I do most of my local travel by my cycle and on occasions have gone as far as Pimpri-Chinchwad by it. So I am not much used to travelling by the bus.
But I happened to travel once recently when this incident happened. I went to the Pune station to catch a bus to Vishrantwadi as I was to visit by brother. A long and boring wait followed before I was seated in the bus and travelling. The bus never did reach its peak speed, for no sooner had it left one stop that it reached another. And at each stop people poured in and soon enough there were many standees.
It was then that I became aware of her. She was standing by my side. By her stance and the leather bag that was carelessly strung off her shoulder, I could tell that she was an office going lady. And suddenly I was aware that while I was comfortably seated she was standing. My head whirled with stories on chivalry, being polite to the fairer sex and extending them the civilities in life. I just took a look around though and saw that many male commuters were seated and they seemed to be indifferent and unruffled, so I thought perhaps it was alright for me to stay seated. I once again glanced at her expecting to see a scornful look on her face but she was impassive.
Well I could bear it no longer. So I just stood up and joined the line of standees. Naturally she was standing closest to my seat and I had vacated it for her and I expected her to take it. But to my surprise before she could do so, another male passenger took it. I was a bit baffled again and look around for some sort of support but got none. The group seemed to have noticed nothing. And then my eyes met hers and she gave me a wan smile. I averted my eyes and shuffled ahead.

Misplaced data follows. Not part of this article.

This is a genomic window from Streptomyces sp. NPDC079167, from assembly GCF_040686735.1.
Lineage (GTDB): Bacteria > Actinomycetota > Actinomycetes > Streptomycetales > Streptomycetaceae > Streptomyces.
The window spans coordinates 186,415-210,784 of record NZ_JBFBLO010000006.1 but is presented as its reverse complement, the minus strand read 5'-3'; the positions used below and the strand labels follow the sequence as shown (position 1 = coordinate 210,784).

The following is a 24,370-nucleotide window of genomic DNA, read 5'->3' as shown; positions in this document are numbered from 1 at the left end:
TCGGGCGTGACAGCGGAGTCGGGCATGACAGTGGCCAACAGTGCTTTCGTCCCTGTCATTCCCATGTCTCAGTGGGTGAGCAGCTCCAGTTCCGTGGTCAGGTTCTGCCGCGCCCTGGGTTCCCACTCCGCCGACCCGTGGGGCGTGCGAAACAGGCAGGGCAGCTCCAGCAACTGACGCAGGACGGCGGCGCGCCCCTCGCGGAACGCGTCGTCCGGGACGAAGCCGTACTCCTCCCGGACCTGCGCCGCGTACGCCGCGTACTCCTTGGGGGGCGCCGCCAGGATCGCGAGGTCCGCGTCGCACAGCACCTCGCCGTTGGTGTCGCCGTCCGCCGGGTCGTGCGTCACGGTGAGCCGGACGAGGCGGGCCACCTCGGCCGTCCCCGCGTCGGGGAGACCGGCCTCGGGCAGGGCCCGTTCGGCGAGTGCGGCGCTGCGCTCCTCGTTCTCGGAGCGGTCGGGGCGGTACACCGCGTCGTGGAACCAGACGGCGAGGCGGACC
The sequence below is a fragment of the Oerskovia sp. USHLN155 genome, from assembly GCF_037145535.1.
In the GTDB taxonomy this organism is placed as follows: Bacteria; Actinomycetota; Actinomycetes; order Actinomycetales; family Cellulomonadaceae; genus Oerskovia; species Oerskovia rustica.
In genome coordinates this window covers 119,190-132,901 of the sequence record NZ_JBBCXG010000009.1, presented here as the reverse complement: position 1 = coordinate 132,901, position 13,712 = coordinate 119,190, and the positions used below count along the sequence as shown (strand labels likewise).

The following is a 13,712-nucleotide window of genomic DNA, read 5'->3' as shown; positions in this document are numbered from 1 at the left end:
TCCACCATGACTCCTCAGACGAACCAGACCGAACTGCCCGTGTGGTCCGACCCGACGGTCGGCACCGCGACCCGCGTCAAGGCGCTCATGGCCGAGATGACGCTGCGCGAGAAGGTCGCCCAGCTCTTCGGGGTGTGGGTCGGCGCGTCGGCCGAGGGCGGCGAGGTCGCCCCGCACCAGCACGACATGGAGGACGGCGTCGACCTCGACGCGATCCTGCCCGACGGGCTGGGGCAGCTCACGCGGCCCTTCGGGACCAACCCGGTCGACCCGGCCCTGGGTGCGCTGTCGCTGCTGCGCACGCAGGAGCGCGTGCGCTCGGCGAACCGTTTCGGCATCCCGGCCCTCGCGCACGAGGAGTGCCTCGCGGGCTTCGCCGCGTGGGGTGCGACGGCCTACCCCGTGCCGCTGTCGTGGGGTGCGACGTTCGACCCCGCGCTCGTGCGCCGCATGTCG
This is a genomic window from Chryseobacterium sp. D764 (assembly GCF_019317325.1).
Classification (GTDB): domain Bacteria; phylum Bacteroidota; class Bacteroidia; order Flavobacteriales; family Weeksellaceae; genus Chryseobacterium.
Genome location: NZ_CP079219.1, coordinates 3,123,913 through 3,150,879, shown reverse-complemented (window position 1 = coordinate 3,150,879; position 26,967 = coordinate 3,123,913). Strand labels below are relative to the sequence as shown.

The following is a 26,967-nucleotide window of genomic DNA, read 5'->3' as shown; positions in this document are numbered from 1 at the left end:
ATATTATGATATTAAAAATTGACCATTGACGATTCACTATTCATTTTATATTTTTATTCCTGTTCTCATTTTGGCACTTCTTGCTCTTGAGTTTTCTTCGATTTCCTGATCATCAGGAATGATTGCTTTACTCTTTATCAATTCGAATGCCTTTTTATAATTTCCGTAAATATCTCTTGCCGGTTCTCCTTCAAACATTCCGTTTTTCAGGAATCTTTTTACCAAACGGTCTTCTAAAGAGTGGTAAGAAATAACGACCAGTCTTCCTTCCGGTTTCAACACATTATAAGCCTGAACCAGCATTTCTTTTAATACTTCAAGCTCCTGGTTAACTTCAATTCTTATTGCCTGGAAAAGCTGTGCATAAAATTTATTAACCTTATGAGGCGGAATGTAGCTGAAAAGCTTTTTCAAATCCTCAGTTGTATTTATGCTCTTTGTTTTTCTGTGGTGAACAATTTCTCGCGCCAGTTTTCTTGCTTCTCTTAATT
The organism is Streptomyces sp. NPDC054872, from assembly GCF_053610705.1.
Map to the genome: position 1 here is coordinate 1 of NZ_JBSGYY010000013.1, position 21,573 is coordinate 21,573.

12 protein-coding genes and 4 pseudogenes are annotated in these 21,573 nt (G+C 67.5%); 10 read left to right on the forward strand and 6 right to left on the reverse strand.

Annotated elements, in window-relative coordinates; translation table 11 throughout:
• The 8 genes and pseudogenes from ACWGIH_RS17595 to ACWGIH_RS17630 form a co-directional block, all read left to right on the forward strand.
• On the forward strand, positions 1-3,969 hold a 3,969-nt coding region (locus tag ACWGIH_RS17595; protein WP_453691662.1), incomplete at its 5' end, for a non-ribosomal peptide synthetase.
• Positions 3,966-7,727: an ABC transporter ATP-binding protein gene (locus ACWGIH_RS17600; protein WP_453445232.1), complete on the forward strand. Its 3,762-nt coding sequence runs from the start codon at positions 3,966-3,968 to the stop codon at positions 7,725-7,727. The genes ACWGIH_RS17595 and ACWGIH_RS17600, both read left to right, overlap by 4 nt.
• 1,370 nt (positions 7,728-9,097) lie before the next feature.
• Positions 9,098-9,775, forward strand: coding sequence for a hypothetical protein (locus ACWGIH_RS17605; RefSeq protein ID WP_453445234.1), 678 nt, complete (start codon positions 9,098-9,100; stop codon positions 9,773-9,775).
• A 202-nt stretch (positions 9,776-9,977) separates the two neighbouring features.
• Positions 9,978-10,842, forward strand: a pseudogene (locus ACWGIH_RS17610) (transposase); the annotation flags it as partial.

At Yerawada many people alighted and I easily got a seat again. She made her way to my seat, so I made room for her to sit. It was I who spoke up first, “You saw that, didn’t you? How come you weren’t irritated or angered? Why didn’t any one else offer you a seat?”
She was clearly amused at what I know now was my naiveté. She told me that she was a regular commuter now and so it did not surprise her any longer. Initially she had expected such courtesies to be extended to her but had learnt over time the hard and bitter truth of indifference. And indeed now she would be more surprised – as happened with me – if someone offered her a seat. Add to it leave alone getting a seat, while boarding the bus itself she had to push and pull and struggle to get in. It is a survival of the fittest.
Then she became a bit reflective and added that perhaps it was all for the best that they were not treated ‘special’. After all they were the modern women who had stepped out of their homes to find themselves a job and a career. And in the competitive race to success and advancement in their career they would have to show grit and determination.
These days they were equal to men and had climbed mountains, flown aeroplanes and even joined the Police and the Army to prove their abilities. So why should they be mollycoddled by anyone. It was an inspired voice and she was out of breath. We lapsed into silence.
Then the bus stopped and she got down. Meanwhile I was left in my shattered ruins of being gallant and chivalrous as the modern woman brushed past uncaring and having – what I felt – an unconventional outlook. I continued to wonder where had the days gone when it was said –
“What are young women made of
This piece appeared in our school magazine ‘Young Expressions’ sometime in 1994 in Pune, India. I was still in my teens at the time of the incident.